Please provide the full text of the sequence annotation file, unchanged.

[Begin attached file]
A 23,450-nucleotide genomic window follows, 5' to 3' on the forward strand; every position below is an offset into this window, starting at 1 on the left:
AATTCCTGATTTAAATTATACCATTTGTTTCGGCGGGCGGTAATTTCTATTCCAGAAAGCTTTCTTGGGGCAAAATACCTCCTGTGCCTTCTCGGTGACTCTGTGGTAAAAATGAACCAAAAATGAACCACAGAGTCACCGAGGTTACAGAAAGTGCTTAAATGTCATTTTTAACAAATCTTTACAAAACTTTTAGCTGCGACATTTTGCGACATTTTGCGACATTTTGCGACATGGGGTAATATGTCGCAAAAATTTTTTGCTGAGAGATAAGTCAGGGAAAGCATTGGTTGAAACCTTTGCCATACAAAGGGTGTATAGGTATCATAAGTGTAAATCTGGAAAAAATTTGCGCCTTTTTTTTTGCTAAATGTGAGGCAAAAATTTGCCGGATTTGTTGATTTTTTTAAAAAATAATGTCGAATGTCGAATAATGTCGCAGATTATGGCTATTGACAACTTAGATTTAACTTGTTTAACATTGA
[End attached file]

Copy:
A 23,450-nucleotide genomic window follows, 5' to 3' on the forward strand; every position below is an offset into this window, starting at 1 on the left:
AATTCCTGATTTAAATTATACCATTTGTTTCGGCGGGCGGTAATTTCTATTCCAGAAAGCTTTCTTGGGGCAAAATACCTCCTGTGCCTTCTCGGTGACTCTGTGGTAAAAATGAACCAAAAATGAACCACAGAGTCACCGAGGTTACAGAAAGTGCTTAAATGTCATTTTTAACAAATCTTTACAAAACTTTTAGCTGCGACATTTTGCGACATTTTGCGACATTTTGCGACATGGGGTAATATGTCGCAAAAATTTTTTGCTGAGAGATAAGTCAGGGAAAGCATTGGTTGAAACCTTTGCCATACAAAGGGTGTATAGGTATCATAAGTGTAAATCTGGAAAAAATTTGCGCCTTTTTTTTTGCTAAATGTGAGGCAAAAATTTGCCGGATTTGTTGATTTTTTTAAAAAATAATGTCGAATGTCGAATAATGTCGCAGATTATGGCTATTGACAACTTAGATTTAACTTGTTTAACATTGA